Metro made “substantial progress” in addressing safety concerns raised in a recent audit, but has work to do in confronting a reportedly toxic workplace culture, the Washington Metrorail Safety Commission said Tuesday.
At a Tuesday evening commission meeting, Washington Metrorail Safety Commission CEO David Mayer said his panel approved a plan put forward by Metro to ensure “controllers have proper, complete and recurring training on the use of emergency ventilation fans.”
The training is important to avoid dangerous incidents, such as the deadly smoke event near the L’Enfant Plaza Metro station in 2015, during which rail employees tried unsuccessfully to clear smoke from the tunnel.
After the audit was published earlier this month, the commission said it would give Metro 45 days to develop plans and address 21 findings that the commission said urgently required corrective action.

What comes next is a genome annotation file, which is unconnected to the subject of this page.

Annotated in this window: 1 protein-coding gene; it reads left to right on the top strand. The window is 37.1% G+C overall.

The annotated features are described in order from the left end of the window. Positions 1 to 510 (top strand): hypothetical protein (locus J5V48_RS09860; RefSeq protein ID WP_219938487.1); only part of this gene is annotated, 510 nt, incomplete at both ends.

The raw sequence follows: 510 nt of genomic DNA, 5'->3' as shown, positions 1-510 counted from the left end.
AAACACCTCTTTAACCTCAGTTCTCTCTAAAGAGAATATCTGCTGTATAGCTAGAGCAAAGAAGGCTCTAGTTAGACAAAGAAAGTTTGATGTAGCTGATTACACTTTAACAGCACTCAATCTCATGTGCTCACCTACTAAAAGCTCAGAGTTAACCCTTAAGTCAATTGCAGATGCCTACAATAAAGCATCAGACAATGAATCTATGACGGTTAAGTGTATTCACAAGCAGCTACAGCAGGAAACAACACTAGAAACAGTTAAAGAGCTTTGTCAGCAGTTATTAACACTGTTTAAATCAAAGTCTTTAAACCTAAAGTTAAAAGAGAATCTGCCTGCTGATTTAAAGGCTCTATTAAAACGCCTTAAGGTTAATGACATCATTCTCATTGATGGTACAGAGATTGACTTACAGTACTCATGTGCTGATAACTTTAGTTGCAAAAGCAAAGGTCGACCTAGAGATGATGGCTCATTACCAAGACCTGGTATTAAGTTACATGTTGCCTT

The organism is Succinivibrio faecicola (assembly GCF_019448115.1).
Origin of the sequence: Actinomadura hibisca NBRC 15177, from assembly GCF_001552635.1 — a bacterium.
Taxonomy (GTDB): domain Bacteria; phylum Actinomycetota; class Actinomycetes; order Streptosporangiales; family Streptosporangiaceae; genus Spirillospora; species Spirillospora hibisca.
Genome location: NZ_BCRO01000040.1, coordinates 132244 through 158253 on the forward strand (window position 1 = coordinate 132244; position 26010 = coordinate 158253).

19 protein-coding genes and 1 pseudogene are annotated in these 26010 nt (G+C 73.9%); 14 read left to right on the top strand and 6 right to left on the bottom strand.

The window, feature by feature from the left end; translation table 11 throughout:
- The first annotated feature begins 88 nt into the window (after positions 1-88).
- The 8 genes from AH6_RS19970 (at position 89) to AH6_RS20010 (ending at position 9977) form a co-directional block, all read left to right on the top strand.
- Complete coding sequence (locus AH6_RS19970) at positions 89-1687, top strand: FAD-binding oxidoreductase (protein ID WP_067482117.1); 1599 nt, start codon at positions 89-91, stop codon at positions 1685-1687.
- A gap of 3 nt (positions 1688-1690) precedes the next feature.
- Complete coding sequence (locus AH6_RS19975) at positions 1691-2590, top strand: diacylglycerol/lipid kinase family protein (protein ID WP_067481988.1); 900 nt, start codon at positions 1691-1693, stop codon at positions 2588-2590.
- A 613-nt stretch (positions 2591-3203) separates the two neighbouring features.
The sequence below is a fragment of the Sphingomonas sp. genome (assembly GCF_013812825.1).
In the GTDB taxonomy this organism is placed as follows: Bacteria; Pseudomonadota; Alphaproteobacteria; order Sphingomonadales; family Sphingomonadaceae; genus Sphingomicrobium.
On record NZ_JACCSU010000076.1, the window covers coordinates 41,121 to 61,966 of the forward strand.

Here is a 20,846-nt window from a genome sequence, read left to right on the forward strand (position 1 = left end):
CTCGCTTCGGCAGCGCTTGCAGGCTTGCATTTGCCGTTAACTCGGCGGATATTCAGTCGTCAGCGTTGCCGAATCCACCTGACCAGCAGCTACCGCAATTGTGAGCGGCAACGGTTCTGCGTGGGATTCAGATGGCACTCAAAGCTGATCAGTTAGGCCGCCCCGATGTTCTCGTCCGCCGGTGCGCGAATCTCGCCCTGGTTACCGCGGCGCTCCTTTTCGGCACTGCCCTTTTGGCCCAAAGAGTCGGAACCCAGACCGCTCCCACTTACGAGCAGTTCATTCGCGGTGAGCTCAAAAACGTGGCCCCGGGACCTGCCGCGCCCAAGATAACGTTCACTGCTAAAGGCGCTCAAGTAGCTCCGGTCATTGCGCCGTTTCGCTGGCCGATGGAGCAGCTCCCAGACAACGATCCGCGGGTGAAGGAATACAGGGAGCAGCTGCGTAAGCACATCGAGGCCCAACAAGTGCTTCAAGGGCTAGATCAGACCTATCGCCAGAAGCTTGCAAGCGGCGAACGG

“Metrorail has now made substantial progress on those plans,” Mayer said.
Another plan approved by the commission includes a system of regulations meant to ensure nobody is near the electrified third rail when power is restored following a crash or other incident that forces the power to be shut down..
Mayer said he still had concerns about “adequate staffing and training” at Metro’s Rail Operations Control Center, which the audit described as having a chaotic “toxic workplace culture” beset by sexual comments, harassment and other unprofessional behavior.
“Metrorail has not followed its own fatigue management policies that require at least one day off per week, has not addressed recurring safety issues, and has not implemented adequate recruitment, hiring and training practices,” the 50-page audit said.
The audit was based, in part, on more than two dozen Rail Operations Control Center employees, including nearly all of the controllers employed in the center as of March.
Controllers decried a lack of structure in the control center and said managers regularly cursed and yelled at them, made racist and homophobic remarks and made explicit sexual remarks toward women who worked there.
The audit also found ROCC management “baselessly threatened” to fire or even arrest controllers for asking questions of management or for properly following procedures.